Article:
Sviatoslav Richter & Maurice Ravel’s Alborada del Gracioso (from Miroirs)

“I am not a complete idiot, but whether from weakness or laziness have no talent for thinking. I know only how to reflect: I am a mirror . . . Logic does not exist for me. I float on the waves of art and life and never really know how to distinguish what belongs to the one or the other or what is common to both. Life unfolds for me like a theatre presenting a sequence of somewhat unreal sentiments; while the things of art are real to me and go straight to my heart.”
–Sviatoslav Richter

Richter was a famous Soviet pianist of the 20th century, born in Zhytomyr, Ukraine. I had a chance to read and watch his biography, “Richter: The Enigma”, a while ago (done by Bruno Monsaingeon). He seemed like quite a character: intensely private, he never discussed his personal life until Monsaingeon convinced him to relent during his later years (in fact, the last year of his life); he had some unconventional views concerning performances; he disliked airplanes and traveled to his venues by train or ship whenever possible; disliked the studio recording process (in fact, according to his biography, even disliked being recorded talking); and did not maintain students (or perhaps had very few, I don’t remember exactly) due to his being such a natural pianist that he felt if he had to analyze his own technique in order to explain it, he would surely lose it in Heisenberg fashion.

From reading his biography and watching the documentary… I think I would have found him a most sincere man; I wish I could have met him. If you get a chance, you should watch the documentary too.

Miroirs (translated as ‘Reflections’) is a solo piano suite (of five pieces) written by Maurice Ravel around 1905. Each piece is dedicated to a fellow member of an Impressionistic group ‘Les Apaches.’ Ravel had joined Les Apaches (‘Hooligans’) around 1900; the artistic group is comprised of artists, poets, critics, and musicians. Alborada del Gracioso (#4) translates as the morning love song (alborada) of a medieval jester (gracioso). Aubades (as they are called in English), are usually the material of medieval troubadours, usually where the lyrics revolved around unrequited love. As one can hear in the piece, there are the sprightly major sections that sandwich a mournful minor section. Spanish influence pervades the music.

Miroirs (Reflections)
1. Noctuelles (Night Moths)
2. Oiseaux Tristes (Sad Birds)
3. Une Barque sur l’Ocean (A Boat on the Ocean)
4. Alborada del Gracioso (The Spanish Court Jester’s Aubade)
5. La Vallée des Cloches (The Valley of Bells)

Glenn Gould & J. S. Bach’s Goldberg Variations (1981)

Of legendary status is the 1981 studio recording of Glenn Gould performance of Bach’s Goldberg Variations. It is a piece for solo piano, consisting of an aria + 30 variations. In the musical world, variations is a compositional technique where the composer takes a musical idea/theme and alters it in some particular way in each variation. These can be changes to, or variations on melody, harmony, composition, counterpoint, and so on.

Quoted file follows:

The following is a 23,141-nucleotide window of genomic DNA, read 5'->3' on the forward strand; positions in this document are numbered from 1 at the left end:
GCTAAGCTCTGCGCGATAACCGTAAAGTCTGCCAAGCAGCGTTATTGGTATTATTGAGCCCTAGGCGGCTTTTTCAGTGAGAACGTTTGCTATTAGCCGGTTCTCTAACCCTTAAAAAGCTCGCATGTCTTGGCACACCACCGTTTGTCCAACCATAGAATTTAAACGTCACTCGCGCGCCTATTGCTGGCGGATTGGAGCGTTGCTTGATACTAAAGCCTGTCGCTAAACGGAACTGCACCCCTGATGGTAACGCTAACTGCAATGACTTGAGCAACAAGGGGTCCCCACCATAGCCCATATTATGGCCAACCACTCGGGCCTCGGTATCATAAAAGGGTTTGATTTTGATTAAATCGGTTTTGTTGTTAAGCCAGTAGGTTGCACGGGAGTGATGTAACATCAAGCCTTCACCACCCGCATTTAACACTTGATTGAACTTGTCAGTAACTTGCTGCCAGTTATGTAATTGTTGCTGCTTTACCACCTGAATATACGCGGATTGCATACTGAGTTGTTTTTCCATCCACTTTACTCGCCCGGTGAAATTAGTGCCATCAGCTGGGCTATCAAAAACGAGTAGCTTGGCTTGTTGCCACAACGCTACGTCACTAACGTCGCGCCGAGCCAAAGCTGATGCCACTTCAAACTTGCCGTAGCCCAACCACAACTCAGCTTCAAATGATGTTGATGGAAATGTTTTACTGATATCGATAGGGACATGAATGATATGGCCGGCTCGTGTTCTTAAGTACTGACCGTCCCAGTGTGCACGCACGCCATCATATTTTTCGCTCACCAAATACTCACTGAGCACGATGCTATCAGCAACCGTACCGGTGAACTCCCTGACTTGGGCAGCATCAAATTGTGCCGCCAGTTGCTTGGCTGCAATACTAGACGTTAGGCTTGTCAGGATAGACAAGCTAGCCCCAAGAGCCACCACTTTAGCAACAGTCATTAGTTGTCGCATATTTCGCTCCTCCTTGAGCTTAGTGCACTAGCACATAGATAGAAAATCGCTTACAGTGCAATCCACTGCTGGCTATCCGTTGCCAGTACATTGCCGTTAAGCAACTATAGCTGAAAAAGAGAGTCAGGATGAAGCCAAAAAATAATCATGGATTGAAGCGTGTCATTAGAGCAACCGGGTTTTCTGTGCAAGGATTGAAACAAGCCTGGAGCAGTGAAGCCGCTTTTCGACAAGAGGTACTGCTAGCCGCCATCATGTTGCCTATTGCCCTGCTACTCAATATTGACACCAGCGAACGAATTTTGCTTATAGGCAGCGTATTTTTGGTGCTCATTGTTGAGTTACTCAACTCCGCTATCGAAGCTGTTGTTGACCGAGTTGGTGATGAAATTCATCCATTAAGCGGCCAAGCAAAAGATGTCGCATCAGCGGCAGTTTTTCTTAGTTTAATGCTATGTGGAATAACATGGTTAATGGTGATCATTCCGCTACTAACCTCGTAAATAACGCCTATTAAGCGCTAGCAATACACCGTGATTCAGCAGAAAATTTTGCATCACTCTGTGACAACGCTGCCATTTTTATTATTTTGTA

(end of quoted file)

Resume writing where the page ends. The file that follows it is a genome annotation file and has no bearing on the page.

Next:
Bach’s Goldberg Variations revolves around the bass line and chord progression introduced in the Aria. One can refer to the skeleton of the structure of harmony here: [Form of BWV 988]
Along with the score of the variations (download here), one can see that the harmony from variation to variation follows true to this skeleton–even though the rhythmic and melodic material change each time.

Glenn Gould’s interpretation of the set is wonderfully light, refreshing, clear, and raw. The clarity with which one can follow all the melodic lines woven together is something to strive for, not only in this piece, but in Bach’s Well-Tempered Clavier (Fugues, especially) and Inventions as well. Once again, I have linked a recording in which one can study Gould’s technique and way of achieving such tone. That being said, I would like to add this warning to the ambitious who may want to emulate Gould’s piano technique:

The height of one’s seat at the piano is determined by the position of the elbows, which should not be below the level of the keyboard to avoid introducing too much weight into the playing. Sitting much lower prevents the pianist from using the weight of his upper body. (I am convinced that Glenn Gould was able to play the way he did not because of his abnormally low sitting position but in spite of it. It certainly has not worked as well for some of his emulators.) People with a small build in particular may need every ounce of their upper body weight to produce a powerful and full sound. On the other hand, sitting too high may invite shallow playing, with fingers not reaching to the depth of the keys.
–Boris Berman, Notes from the Pianist’s Bench, pg.30

That being said, Watch and Listen on! Best done in a quiet room, in a quiet mood. For the uninitiated, a second warning: Glenn Gould is a character; among many of his odd habits, ‘humming’ and ‘hurring’ along while he plays is common.

J. S. Bach – Goldberg Variations
00:00 – 06:34 Interview with Glenn Gould
06:34 – 58:56 Goldberg Variations